In Context: this past was waiting for me
From August 30 till September 29, 2018, Goodman Gallery will present In Context: this past was waiting for me, a group exhibition by leading contemporary artists, Ghada Amer, Yto Barrada, Lisa Brice, Nolan Oswald Dennis, Regina José Galindo, Yuki Kihara, Grada Kilomba, Wangechi Mutu, Misheck Masamvu, Shirin Neshat, Mickalene Thomas, Naama Tsabar, Kara Walker and Carrie Mae Weems.
Curated by Liza Essers and Emma Laurence, the exhibition takes its cue from contemporary women artists – hailing from America, Guatemala, Egypt, Iran, Morocco, Kenya and Samoa (many with ancestral roots in Africa) – united by an ambition to unfurl suppressed stories.
This is the third iteration of In Context, an ongoing curatorial initiative started by Liza Essers in 2010 in response to South Africa hosting the World Cup and temporarily becoming ‘home’ to the world. This sparked reflection on the complex dynamics of home, which artists like Kara Walker, Yinka Shonibare and Candice Breitz addressed in work dealing with slave narratives, structures of power and institutionalised racism. These themes extended to the second iteration of In Context, titled Africans in America(2016), which was curated by Hank Willis Thomas and spoke to the flows, exchanges and continuities between the continent of Africa and the United States. ‘The project was envisioned as a way of adding to the representation of South Africa, broadening the narrative and taking note of voices from surprising quarters,’ says Essers.
this past was waiting for me continues to mine tensions of place and the body, bringing narratives and identities into focus which have been obscured by history. In reference to colonialism, Grada Kilomba describes this complex interplay between the past and present as ‘a wound that has never been properly treated – an infected wound that always hurts and sometimes bleeds’.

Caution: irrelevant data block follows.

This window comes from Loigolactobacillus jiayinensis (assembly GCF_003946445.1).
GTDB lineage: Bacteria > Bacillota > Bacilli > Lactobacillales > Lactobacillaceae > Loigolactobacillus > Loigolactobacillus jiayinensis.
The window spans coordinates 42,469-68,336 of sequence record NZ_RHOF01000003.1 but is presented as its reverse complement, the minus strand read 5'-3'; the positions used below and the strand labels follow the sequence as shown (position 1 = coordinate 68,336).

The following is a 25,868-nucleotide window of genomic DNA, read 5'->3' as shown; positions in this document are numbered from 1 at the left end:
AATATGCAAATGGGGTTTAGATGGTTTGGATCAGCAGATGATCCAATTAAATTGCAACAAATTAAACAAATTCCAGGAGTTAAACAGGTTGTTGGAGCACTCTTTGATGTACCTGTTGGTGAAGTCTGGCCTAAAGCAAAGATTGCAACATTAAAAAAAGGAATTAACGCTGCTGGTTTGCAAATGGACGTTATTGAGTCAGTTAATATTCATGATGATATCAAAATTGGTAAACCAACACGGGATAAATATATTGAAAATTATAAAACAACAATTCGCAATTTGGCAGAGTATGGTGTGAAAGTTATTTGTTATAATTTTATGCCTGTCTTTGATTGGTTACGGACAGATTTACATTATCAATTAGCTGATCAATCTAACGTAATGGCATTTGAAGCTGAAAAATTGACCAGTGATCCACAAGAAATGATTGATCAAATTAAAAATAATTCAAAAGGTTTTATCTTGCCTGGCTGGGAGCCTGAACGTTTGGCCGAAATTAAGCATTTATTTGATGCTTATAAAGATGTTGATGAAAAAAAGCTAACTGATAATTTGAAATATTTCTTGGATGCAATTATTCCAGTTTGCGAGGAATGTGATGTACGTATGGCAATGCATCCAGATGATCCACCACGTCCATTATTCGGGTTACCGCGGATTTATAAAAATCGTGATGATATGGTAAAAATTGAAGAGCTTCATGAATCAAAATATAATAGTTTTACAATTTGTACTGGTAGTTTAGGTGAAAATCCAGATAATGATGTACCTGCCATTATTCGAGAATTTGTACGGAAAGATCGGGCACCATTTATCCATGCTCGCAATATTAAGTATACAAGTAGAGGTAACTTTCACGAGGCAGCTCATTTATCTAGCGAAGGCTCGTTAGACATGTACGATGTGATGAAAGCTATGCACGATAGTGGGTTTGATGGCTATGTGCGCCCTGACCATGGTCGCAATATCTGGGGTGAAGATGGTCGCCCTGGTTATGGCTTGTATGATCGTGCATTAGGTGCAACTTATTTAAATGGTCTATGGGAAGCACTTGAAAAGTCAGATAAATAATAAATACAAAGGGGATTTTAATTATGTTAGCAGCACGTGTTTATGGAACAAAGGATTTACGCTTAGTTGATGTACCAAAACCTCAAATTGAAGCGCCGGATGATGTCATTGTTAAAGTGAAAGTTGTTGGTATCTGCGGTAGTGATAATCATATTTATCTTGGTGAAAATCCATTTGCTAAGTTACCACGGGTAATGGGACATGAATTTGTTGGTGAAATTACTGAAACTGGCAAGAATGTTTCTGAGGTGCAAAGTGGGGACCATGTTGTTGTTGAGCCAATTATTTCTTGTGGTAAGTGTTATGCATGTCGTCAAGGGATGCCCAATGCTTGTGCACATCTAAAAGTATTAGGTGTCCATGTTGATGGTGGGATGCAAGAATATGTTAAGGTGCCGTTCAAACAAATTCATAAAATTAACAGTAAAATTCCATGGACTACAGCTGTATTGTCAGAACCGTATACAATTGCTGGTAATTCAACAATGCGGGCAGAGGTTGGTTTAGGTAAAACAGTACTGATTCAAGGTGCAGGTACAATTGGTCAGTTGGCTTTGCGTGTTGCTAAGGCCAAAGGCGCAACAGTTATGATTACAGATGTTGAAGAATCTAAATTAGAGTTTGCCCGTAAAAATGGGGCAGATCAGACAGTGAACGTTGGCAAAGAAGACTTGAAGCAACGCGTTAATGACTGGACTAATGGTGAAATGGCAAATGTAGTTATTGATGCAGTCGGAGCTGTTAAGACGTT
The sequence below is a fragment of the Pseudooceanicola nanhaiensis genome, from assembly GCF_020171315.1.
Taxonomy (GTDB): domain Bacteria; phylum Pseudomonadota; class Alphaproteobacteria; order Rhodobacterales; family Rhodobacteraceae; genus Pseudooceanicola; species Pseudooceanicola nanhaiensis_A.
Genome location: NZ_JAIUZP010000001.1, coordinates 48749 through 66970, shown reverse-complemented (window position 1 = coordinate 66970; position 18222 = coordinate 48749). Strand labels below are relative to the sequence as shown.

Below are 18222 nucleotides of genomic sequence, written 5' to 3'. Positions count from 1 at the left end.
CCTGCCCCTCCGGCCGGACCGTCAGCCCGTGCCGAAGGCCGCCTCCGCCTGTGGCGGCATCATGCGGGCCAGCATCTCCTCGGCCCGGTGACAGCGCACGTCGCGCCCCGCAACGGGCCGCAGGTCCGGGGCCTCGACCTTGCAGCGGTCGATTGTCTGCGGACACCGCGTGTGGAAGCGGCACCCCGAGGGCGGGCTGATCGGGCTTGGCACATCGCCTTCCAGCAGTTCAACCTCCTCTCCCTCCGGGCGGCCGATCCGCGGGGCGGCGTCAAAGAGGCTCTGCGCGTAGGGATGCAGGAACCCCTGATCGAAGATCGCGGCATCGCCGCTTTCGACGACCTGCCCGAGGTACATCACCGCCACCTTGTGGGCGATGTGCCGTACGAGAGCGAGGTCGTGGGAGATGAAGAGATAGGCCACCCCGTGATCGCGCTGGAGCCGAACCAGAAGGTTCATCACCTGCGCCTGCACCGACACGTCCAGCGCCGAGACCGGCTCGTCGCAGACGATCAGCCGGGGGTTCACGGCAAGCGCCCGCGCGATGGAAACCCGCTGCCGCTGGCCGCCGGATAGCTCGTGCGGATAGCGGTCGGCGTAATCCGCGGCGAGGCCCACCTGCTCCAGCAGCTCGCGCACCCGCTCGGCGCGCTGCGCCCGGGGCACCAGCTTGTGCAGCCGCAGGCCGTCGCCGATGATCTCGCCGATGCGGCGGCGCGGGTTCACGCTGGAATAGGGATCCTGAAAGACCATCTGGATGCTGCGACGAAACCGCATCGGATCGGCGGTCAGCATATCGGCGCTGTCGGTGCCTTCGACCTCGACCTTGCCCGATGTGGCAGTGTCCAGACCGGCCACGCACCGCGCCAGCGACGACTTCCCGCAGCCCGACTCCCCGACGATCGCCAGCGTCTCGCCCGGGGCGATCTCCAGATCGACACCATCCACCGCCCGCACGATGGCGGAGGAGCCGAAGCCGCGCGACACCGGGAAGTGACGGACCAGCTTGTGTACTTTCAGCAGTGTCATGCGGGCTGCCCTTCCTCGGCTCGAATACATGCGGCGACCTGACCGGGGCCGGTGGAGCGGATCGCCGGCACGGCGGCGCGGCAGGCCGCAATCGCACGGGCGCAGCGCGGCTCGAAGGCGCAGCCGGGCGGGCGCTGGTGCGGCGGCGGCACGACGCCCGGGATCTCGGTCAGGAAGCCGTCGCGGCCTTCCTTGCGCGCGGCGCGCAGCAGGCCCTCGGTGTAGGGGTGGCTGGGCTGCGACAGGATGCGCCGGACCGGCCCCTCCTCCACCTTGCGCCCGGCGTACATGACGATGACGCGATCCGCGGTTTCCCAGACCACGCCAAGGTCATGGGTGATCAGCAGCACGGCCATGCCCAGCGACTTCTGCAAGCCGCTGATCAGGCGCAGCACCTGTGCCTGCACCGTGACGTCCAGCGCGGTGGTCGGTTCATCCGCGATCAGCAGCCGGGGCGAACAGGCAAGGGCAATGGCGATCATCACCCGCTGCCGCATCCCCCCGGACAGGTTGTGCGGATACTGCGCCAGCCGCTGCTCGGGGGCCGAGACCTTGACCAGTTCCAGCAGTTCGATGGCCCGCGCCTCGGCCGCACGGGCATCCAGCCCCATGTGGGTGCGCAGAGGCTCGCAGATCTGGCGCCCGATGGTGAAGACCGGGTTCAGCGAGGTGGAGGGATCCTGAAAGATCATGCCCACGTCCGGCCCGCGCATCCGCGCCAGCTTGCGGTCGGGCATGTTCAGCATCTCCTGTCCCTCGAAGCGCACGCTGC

Addressing this ‘wound’ requires acknowledging its existence. Yto Barrada, Wangechi Mutu, Shirin Neshat, Mickalene Thomas, Kara Walker and Carrie Mae Weems, among others, unpack the complex historical dynamics that have come to dictate the ways in which lives are valued and bodies are controlled. The reflection prompted by this work creates a liberating but charged space for transformation – a concept contained in the word ‘waiting’ in the exhibition’s title, which conjures current frustrations around the lack of urgency for social change in South Africa and internationally, giving way to Fallism, Brexit and the rise of Trump. The title of the show, this past was waiting for me is from a Lucille Clifton poem, which speaks to the exhibition’s concerns to revisit and re-construe hidden histories and identities, stating:
I am accused of tending to the past
as if I made it,
as if I sculpted it
with my own hands. I did not.
this past was waiting for me
when I came,
a monstrous unnamed baby,
and I with my mother’s itch
took it to breast
and named it
Artists like Naama Tsabar and Yuki Kihara channel this transformative potential through their work. Using sound and sculpture, Tsabar envisions a utopian world in which attentiveness, passion and solidarity outweigh dominance and discrimination. In Kihara’s film work a reference to the Polynesian demigod of transformation, Maui, embodies the redemptive ability of art to transcend suffering – an ideal that defines the essence of this exhibition.
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